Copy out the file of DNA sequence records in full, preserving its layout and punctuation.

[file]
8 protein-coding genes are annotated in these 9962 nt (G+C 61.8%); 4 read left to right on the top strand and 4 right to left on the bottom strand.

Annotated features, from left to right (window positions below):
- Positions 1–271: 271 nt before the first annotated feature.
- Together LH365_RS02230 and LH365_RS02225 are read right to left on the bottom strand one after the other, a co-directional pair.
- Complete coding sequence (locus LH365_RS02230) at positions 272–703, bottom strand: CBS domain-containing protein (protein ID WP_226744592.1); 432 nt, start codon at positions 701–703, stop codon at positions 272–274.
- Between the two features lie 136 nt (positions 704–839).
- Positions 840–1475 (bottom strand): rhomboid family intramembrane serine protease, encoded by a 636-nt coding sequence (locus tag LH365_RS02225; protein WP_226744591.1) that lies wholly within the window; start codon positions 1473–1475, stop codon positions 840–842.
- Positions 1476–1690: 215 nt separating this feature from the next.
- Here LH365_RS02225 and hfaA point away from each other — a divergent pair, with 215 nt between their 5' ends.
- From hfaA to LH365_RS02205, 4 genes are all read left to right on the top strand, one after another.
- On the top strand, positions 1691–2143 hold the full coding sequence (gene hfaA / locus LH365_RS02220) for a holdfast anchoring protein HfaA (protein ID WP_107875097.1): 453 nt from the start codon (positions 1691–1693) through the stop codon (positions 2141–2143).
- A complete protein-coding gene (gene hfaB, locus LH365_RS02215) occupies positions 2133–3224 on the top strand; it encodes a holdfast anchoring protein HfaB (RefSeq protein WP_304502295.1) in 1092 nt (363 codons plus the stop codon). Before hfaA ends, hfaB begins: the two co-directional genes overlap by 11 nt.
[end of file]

8 protein-coding genes are annotated in these 9962 nt (G+C 61.8%); 4 read left to right on the top strand and 4 right to left on the bottom strand.

Annotated features, from left to right (window positions below):
- Positions 1–271: 271 nt before the first annotated feature.
- Together LH365_RS02230 and LH365_RS02225 are read right to left on the bottom strand one after the other, a co-directional pair.
- Complete coding sequence (locus LH365_RS02230) at positions 272–703, bottom strand: CBS domain-containing protein (protein ID WP_226744592.1); 432 nt, start codon at positions 701–703, stop codon at positions 272–274.
- Between the two features lie 136 nt (positions 704–839).
- Positions 840–1475 (bottom strand): rhomboid family intramembrane serine protease, encoded by a 636-nt coding sequence (locus tag LH365_RS02225; protein WP_226744591.1) that lies wholly within the window; start codon positions 1473–1475, stop codon positions 840–842.
- Positions 1476–1690: 215 nt separating this feature from the next.
- Here LH365_RS02225 and hfaA point away from each other — a divergent pair, with 215 nt between their 5' ends.
- From hfaA to LH365_RS02205, 4 genes are all read left to right on the top strand, one after another.
- On the top strand, positions 1691–2143 hold the full coding sequence (gene hfaA / locus LH365_RS02220) for a holdfast anchoring protein HfaA (protein ID WP_107875097.1): 453 nt from the start codon (positions 1691–1693) through the stop codon (positions 2141–2143).
- A complete protein-coding gene (gene hfaB, locus LH365_RS02215) occupies positions 2133–3224 on the top strand; it encodes a holdfast anchoring protein HfaB (RefSeq protein WP_304502295.1) in 1092 nt (363 codons plus the stop codon). Before hfaA ends, hfaB begins: the two co-directional genes overlap by 11 nt.